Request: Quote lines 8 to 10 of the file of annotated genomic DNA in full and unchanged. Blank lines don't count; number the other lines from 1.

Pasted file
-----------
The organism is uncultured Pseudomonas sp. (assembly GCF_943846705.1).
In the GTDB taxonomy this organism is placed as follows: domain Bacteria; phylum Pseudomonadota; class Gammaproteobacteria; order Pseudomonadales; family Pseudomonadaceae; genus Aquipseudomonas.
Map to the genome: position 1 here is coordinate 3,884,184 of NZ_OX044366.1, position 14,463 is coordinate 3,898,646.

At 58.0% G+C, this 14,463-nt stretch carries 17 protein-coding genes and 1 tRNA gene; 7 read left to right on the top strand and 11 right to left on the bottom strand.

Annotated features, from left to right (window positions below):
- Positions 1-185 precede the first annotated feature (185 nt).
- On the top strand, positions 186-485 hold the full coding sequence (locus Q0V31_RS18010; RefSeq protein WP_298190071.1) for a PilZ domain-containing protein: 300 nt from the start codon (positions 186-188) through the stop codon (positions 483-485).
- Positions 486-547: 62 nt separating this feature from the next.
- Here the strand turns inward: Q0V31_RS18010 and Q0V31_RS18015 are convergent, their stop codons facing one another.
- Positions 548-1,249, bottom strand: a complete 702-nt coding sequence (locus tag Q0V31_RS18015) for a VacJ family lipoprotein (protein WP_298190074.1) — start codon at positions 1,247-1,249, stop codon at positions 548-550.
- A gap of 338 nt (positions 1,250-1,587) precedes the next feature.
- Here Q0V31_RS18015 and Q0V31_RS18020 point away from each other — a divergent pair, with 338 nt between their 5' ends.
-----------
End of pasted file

- Positions 486-547: 62 nt separating this feature from the next.
- Here the strand turns inward: Q0V31_RS18010 and Q0V31_RS18015 are convergent, their stop codons facing one another.
- Positions 548-1,249, bottom strand: a complete 702-nt coding sequence (locus tag Q0V31_RS18015) for a VacJ family lipoprotein (protein WP_298190074.1) — start codon at positions 1,247-1,249, stop codon at positions 548-550.